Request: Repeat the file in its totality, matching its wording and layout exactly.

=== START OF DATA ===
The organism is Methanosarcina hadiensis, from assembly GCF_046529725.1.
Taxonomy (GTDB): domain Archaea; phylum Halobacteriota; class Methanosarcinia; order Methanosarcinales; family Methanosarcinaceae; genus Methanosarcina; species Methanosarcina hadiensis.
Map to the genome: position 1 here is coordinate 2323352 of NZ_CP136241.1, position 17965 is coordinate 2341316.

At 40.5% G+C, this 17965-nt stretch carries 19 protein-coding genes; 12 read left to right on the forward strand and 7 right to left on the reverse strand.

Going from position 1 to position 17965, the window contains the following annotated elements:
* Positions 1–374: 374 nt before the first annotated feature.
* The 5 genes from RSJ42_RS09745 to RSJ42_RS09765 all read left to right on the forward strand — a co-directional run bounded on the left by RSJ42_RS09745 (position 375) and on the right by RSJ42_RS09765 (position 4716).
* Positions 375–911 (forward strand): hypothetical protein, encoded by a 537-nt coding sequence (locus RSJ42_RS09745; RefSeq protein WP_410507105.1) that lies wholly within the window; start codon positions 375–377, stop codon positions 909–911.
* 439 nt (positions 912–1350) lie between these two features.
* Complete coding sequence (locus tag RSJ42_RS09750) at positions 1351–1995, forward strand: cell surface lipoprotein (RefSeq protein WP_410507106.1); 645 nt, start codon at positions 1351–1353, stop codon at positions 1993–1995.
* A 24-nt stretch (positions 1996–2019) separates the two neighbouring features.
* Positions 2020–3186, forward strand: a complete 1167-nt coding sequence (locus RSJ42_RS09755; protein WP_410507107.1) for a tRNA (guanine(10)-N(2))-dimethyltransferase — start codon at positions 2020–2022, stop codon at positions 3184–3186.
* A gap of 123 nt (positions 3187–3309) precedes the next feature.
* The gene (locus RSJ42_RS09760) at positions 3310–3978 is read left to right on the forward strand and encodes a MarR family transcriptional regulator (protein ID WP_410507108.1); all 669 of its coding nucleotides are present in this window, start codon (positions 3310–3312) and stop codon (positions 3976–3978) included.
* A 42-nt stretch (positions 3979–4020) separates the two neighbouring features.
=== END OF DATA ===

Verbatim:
The organism is Methanosarcina hadiensis, from assembly GCF_046529725.1.
Taxonomy (GTDB): domain Archaea; phylum Halobacteriota; class Methanosarcinia; order Methanosarcinales; family Methanosarcinaceae; genus Methanosarcina; species Methanosarcina hadiensis.
Map to the genome: position 1 here is coordinate 2323352 of NZ_CP136241.1, position 17965 is coordinate 2341316.

At 40.5% G+C, this 17965-nt stretch carries 19 protein-coding genes; 12 read left to right on the forward strand and 7 right to left on the reverse strand.

Going from position 1 to position 17965, the window contains the following annotated elements:
* Positions 1–374: 374 nt before the first annotated feature.
* The 5 genes from RSJ42_RS09745 to RSJ42_RS09765 all read left to right on the forward strand — a co-directional run bounded on the left by RSJ42_RS09745 (position 375) and on the right by RSJ42_RS09765 (position 4716).
* Positions 375–911 (forward strand): hypothetical protein, encoded by a 537-nt coding sequence (locus RSJ42_RS09745; RefSeq protein WP_410507105.1) that lies wholly within the window; start codon positions 375–377, stop codon positions 909–911.
* 439 nt (positions 912–1350) lie between these two features.
* Complete coding sequence (locus tag RSJ42_RS09750) at positions 1351–1995, forward strand: cell surface lipoprotein (RefSeq protein WP_410507106.1); 645 nt, start codon at positions 1351–1353, stop codon at positions 1993–1995.
* A 24-nt stretch (positions 1996–2019) separates the two neighbouring features.
* Positions 2020–3186, forward strand: a complete 1167-nt coding sequence (locus RSJ42_RS09755; protein WP_410507107.1) for a tRNA (guanine(10)-N(2))-dimethyltransferase — start codon at positions 2020–2022, stop codon at positions 3184–3186.
* A gap of 123 nt (positions 3187–3309) precedes the next feature.
* The gene (locus RSJ42_RS09760) at positions 3310–3978 is read left to right on the forward strand and encodes a MarR family transcriptional regulator (protein ID WP_410507108.1); all 669 of its coding nucleotides are present in this window, start codon (positions 3310–3312) and stop codon (positions 3976–3978) included.
* A 42-nt stretch (positions 3979–4020) separates the two neighbouring features.